Automated invoice platforms and software solutions

Spending countless hours combing through accounts can cost your business time and money, so being able to automate this process can be incredibly useful. Rather than having to manually issue a new invoice at the point of sale (or manually respond to each received invoice with payment), automated invoicing uses software that instantly creates a unique document for each transaction.

Automated/digital invoicing vs physical invoicing

We’ve outlined the reasons why your small business should consider adopting digital/automated processes, as opposed to physical invoicing:

  • Leveraging the cloud
    As your business grows, it can become more complex to manage mounding invoices and payments. Going digital allows you to access data via the cloud, send invoices straight from a job site, and more efficiently manage cash flow.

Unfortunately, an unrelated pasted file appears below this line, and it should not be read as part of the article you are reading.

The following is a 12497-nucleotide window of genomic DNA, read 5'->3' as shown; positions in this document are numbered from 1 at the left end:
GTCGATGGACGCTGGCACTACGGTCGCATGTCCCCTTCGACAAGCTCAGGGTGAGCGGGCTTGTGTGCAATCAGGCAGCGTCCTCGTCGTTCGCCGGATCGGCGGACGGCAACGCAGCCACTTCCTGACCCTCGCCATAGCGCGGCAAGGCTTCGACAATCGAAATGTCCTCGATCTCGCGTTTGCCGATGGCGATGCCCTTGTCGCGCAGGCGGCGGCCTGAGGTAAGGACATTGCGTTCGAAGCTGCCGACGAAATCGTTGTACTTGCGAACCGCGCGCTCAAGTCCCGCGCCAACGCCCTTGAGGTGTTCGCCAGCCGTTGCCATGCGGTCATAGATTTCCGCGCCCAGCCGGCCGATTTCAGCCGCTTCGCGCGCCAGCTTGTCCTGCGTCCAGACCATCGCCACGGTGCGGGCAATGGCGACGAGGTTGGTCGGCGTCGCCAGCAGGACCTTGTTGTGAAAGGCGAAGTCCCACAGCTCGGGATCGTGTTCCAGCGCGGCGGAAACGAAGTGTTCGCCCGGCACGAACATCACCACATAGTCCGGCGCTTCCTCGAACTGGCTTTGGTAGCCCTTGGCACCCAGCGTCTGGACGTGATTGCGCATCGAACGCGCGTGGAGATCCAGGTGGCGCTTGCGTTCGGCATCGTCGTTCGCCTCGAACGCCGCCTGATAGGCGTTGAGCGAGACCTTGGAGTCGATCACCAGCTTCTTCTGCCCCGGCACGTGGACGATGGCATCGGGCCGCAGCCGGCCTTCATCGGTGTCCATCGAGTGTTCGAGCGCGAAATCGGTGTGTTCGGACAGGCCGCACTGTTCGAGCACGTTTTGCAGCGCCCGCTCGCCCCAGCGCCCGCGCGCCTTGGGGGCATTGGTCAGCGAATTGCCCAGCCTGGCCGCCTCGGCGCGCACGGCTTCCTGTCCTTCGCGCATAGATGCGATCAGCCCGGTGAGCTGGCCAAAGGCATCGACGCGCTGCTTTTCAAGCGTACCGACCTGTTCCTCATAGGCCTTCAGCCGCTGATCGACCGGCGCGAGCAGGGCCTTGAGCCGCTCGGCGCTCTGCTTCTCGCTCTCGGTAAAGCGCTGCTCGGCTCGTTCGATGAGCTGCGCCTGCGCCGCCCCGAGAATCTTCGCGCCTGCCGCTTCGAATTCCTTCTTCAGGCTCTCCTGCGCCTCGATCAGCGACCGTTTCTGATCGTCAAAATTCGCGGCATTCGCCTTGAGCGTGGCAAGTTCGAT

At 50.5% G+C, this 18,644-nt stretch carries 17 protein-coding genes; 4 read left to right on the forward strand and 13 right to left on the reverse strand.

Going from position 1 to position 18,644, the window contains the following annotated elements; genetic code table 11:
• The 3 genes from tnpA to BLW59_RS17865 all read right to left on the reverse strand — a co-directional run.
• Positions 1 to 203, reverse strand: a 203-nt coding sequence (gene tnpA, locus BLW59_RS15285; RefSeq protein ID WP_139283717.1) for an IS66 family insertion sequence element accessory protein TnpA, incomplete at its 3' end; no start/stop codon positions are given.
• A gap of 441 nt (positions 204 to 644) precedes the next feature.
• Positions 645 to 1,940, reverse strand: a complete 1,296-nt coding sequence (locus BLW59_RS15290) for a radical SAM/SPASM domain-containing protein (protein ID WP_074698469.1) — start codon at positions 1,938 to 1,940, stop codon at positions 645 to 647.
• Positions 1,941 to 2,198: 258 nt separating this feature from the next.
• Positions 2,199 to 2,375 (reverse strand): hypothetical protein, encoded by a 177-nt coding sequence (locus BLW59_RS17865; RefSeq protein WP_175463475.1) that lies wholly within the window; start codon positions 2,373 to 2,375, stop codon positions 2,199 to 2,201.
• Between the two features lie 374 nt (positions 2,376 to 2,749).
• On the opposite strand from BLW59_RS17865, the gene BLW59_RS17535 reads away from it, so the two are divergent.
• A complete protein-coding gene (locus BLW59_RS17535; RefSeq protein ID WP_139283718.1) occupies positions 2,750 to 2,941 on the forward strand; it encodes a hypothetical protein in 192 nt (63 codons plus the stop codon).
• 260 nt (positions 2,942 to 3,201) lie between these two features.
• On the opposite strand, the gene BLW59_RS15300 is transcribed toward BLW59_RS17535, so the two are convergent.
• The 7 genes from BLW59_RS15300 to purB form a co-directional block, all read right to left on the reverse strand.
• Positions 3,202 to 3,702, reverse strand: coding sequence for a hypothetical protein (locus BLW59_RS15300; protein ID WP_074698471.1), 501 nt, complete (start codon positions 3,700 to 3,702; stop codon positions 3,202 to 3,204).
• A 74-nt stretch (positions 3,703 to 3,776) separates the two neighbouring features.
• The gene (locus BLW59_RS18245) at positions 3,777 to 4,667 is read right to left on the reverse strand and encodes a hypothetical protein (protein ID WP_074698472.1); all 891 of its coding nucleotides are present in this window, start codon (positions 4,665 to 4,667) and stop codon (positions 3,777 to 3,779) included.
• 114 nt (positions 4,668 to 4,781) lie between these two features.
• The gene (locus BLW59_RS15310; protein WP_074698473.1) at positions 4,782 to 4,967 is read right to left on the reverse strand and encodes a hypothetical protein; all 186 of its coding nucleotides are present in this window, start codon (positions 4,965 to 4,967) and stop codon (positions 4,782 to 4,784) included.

• Saving on business costs
    Introducing digital invoicing allows you to manage your accounts remotely, from anywhere. This negates the need for an expensive office space and printing supplies.
  • Improving business efficiency
    Rather than you or your accountant manually spending time updating spreadsheets and processing invoices, automated software issues the relevant documentation without the need for human involvement and updates your records instantly.
  • Reducing human error
    It’s only natural for human error to creep into your accounts if you’re having to manually input data for each invoice. Automating this process removes this risk and guarantees greater accuracy of data entry.